What Is Action Research in Education? Research Based Practices
Have you conducted action research?
Action Research in Education
Action research is a key buzzword in 21st century education, but what, exactly, is it?
If you do not understand action research, you are not alone. Though the concept has existed for over 70 years, it only became popular in the early 2000s after the passage of No Child Left Behind in 2001 and the Individuals with Disabilities Education Act in 2004. Both of these laws mandated the implementation of evidence-based classroom practices. Today, all teachers are supposed to conduct action research in their schools, and all education students are supposed to study and practice action research so they can enter the profession as 'highly-qualified teachers.'
Before understanding action research, you must understand traditional research methods and the research process. Only then can you fully grasp the unique, composite nature of action research. Both quantitative and qualitative research are used to study a wide variety of subjects, not just people. However, action research deals with people, so I have chosen to frame my discussion of all research in terms of human subjects. This does not mean that quantitative and qualitative methods are limited to research on humans.
Quantitative researchers believe the world can be observed objectively and quantified.
Quantitative research is probably what you imagine when you think of scientific research. Researchers formulate their hypothesis and then conduct an experiment to prove or disprove the hypothesis. Researchers generally set up an experiment with a control group and an experimental group. Both groups consist of a random sampling of individuals that, hopefully, are fairly representative of the population as a whole. By using a diverse group, the researchers hope to replicate the population at large so study findings can be generalized and applied to the general population. Quantitative researchers believe the world is objective and that data can be collected, quantified, and understood. Reality is fixed and measurable to a quantitative researcher.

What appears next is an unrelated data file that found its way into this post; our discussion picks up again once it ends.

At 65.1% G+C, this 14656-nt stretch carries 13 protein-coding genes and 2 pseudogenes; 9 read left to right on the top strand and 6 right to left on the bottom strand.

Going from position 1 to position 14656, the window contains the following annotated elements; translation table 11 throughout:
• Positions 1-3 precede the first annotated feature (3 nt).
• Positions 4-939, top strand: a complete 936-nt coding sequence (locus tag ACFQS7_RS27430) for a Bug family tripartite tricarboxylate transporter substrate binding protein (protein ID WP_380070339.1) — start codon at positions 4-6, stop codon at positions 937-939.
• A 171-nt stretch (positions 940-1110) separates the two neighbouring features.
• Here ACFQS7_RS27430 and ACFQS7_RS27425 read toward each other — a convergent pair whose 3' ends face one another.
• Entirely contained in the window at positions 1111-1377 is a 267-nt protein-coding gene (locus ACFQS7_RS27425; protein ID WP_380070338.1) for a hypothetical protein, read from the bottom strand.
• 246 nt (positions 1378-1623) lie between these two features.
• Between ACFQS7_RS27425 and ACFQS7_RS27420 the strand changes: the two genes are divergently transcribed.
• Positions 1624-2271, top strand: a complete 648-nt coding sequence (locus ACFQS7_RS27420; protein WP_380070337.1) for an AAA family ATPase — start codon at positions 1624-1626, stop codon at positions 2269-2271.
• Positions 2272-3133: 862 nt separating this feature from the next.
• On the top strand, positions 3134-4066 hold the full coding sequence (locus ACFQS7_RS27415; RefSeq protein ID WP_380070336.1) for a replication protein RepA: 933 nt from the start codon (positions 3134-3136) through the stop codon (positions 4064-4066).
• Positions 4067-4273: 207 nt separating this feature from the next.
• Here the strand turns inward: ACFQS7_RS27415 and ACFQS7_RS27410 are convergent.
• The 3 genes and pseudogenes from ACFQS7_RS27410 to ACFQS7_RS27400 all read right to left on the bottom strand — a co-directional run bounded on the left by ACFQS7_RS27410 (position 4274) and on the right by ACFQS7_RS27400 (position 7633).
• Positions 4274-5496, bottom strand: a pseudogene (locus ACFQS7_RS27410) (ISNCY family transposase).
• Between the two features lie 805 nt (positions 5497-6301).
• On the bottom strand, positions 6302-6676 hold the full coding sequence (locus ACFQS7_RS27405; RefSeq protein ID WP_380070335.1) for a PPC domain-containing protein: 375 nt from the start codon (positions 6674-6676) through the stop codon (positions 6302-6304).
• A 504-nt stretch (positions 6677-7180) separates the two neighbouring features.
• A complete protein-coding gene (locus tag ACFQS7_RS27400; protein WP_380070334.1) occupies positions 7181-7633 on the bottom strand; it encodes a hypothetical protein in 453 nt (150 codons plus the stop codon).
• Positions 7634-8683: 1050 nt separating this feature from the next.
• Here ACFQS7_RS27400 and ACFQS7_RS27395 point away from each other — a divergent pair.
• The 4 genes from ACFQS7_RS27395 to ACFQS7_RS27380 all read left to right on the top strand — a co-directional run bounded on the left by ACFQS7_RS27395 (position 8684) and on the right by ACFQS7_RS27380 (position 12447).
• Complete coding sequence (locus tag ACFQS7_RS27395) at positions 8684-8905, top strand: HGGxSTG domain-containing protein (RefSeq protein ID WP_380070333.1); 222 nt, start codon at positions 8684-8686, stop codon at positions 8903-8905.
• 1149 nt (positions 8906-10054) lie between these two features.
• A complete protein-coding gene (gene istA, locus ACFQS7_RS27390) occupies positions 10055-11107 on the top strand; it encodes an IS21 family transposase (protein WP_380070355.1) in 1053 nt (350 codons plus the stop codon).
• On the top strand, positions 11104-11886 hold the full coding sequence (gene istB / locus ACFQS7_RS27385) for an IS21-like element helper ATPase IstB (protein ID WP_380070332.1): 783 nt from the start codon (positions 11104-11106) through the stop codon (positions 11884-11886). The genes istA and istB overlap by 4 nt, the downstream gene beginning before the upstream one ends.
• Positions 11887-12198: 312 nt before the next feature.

For a quantitative experiment, researchers might randomly select 500 9th grade students from New York City schools to conduct an experiment on sleep deprivation and test performance. The researchers might hypothesize that students who slept less than six hours would not perform as well on the next day's test as students who slept eight hours or more. The 500 students would be selected randomly to represent the various ethnic groups, genders, and typical academic performance of students in the district. For the most accurate results, the researchers would need to isolate the variable. In other words, they would try to make the amount of sleep each student received The only thing different about their evenings. If they had the facilities, the researchers could contain all 500 students in a laboratory setting, feed them all the same supper, let them watch the same TV shows, etc. before ensuring half of them (the control group) went to sleep at least two hours before the other half (the experimental group). The next morning, all students would take a standardized test and the researchers could determine if the sleep deprived students did or did not, on average, score lower than the control group of students.
Qualitative researchers believe the world is too complex to be broken into chunks and processed. Instead, they try to observe the world holistically.
Qualitative Research and Inductivism